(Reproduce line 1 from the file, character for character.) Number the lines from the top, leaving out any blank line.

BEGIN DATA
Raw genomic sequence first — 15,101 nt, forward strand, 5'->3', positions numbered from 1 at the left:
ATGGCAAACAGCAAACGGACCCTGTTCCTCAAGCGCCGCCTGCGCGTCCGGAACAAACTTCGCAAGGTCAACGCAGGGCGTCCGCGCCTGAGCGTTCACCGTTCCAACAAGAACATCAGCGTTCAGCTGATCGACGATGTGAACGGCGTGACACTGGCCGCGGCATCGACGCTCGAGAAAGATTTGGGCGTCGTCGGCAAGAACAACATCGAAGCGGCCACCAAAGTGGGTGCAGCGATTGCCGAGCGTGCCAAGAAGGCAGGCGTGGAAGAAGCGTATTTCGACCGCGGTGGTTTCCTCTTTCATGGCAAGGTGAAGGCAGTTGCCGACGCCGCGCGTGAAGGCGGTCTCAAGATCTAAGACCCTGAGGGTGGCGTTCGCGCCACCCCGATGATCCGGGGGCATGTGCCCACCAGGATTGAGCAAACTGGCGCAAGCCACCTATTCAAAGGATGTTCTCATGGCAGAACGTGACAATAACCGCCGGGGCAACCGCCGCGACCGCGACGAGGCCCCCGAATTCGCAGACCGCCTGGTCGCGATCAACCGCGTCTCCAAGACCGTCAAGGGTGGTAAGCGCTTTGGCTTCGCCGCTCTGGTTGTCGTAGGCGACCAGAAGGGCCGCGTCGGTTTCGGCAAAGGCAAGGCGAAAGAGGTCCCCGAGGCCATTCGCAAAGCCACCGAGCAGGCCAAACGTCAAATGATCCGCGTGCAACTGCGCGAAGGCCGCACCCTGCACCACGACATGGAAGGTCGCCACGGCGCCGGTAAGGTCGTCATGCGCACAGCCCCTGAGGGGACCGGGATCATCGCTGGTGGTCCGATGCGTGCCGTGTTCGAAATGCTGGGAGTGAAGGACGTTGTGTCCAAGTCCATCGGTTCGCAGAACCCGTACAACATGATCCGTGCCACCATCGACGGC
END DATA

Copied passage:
Raw genomic sequence first — 15,101 nt, forward strand, 5'->3', positions numbered from 1 at the left: